Association of Diabetes Care & Education Specialists

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Resources for People Living with Diabetes

Taking Medication

Taking medications helps lower your risk for heart attack, stroke and kidney damage by managing blood glucose, blood pressure and cholesterol levels in your body. Diabetes is a progressive disease so the longer you have diabetes, the more help you will need from medications to keep you and your heart, eyes and kidneys healthy.

Your healthcare provider helps by choosing the right medications for you, but you play the most important role. Make sure you understand your medication plan so you can take your medicines in the right way and at the right time, every day. 

Making Your Meds Work for You

  • Keep a list of all your current medications
    • Include all prescription and non-prescription medications in your list.This includes herbal remedies, vitamins and other products purchased without a prescription.
    • A medication list provides valuable information for your health care team. Be sure to include the name, dose and time you take each one.
  • Fill your prescription
    • Filling your prescription immediately after your appointment starts you on the path to better health.
    • Work with your pharmacist to find affordable medication options, send refill reminders and streamline the timing of refills. If you don’t understand or forget what the medication is for, ask your pharmacist when picking them up.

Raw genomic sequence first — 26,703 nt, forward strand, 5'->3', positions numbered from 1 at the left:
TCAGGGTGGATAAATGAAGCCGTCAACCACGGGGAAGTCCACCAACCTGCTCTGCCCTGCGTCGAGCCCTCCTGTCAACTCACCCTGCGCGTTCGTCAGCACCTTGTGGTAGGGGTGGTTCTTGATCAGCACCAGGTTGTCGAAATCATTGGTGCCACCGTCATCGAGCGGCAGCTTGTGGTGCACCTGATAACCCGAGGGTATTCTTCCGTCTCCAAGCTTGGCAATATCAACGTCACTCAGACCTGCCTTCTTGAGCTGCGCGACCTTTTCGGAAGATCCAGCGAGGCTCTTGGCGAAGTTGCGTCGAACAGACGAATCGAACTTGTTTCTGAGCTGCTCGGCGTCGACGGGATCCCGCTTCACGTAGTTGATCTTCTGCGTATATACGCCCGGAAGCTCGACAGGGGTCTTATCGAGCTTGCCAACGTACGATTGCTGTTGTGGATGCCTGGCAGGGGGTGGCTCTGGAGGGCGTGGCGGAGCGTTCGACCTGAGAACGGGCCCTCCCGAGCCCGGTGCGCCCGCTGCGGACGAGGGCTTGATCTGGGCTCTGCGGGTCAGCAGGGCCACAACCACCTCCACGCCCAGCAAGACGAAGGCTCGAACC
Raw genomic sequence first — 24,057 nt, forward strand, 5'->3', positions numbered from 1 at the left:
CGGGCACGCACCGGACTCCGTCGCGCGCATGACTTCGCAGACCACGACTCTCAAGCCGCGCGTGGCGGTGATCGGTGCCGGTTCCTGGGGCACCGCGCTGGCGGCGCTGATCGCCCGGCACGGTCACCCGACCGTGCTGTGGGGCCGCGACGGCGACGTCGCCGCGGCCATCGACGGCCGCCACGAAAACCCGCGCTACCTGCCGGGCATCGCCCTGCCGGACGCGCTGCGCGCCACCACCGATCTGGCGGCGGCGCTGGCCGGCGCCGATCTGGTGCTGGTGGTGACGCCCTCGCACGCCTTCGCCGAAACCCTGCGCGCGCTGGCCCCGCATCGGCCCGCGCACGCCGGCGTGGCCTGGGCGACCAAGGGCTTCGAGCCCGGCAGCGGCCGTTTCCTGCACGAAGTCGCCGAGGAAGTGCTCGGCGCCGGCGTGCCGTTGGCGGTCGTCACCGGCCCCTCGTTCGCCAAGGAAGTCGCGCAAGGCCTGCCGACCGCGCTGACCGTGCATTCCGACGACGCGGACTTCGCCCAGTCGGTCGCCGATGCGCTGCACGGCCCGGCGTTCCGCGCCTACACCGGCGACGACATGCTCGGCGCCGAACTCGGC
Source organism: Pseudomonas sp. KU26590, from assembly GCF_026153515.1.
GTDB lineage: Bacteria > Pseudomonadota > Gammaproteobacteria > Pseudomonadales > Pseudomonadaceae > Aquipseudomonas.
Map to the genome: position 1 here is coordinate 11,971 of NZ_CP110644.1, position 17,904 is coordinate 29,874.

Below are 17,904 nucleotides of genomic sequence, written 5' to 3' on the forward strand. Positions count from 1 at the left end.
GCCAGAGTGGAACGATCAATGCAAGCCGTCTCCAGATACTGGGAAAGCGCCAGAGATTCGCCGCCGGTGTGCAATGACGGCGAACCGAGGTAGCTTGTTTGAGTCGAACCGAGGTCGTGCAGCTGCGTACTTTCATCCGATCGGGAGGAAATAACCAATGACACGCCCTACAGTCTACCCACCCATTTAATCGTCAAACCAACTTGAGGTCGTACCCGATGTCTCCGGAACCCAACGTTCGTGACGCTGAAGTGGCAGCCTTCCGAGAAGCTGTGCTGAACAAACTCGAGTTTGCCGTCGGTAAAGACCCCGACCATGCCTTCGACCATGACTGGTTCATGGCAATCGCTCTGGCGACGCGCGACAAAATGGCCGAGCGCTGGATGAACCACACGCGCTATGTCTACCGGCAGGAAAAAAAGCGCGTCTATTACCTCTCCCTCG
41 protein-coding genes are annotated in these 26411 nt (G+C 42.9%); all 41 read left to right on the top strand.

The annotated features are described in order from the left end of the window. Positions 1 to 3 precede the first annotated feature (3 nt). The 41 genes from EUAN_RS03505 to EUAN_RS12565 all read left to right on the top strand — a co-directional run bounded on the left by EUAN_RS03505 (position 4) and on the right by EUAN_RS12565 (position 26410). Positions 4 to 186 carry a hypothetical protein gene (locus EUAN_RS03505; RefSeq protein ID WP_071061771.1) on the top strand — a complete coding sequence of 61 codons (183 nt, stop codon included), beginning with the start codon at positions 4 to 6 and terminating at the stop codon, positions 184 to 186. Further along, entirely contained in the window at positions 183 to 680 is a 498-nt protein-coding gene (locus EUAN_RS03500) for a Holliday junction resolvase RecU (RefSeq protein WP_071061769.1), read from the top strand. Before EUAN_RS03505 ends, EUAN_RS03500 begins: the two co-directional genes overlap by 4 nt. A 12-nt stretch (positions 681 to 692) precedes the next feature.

• Take your medication at the right time
    • Create a daily routine for taking and tracking your medications.
    • Find the best times to take your medications so they will work best for you. Ask your diabetes care team about the time of day, spacing between doses, pairing medication times with your daily schedule and grouping medications that may be taken together
  • Share your medication beliefs and concerns
    • Did Taking your medicine have positive effects on your health?
    • Did your medicine cause low blood glucose (hypoglycemia)?
    • Are you concerned about the number of pills you must take every day?
    • Is your medication plan too complicated for your lifestyle?

Talk to your diabetes care team to learn more about the skills and actions needed to better reach your health goals. These conversations may include whether the medication’s value to your heart outweighs its cost ([LINK TO] Reducing Risk); and will the expected improvement in blood glucose ([LINK TO] Monitoring) balance the potential emotional stress ([LINK TO] Healthy Coping) of taking another medication. 

Checklist of Knowledge and Skills 

  • Amount of medication to take, best times to take it and how often to take it
  • Whether you need to take it with food or on an empty stomach
  • How the medication works and how to monitor to see if it is effective
  • Any side effects to report
  • What to do if you experience a problem
  • What to do if you miss a dose of medication or are delayed in taking it
  • How to store the medication so it keeps its effectiveness over time

You can also download a tip sheet on taking medication – including sample questions to ask your doctor about any new medications – here:

English Version

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Spanish Version

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Living with Diabetes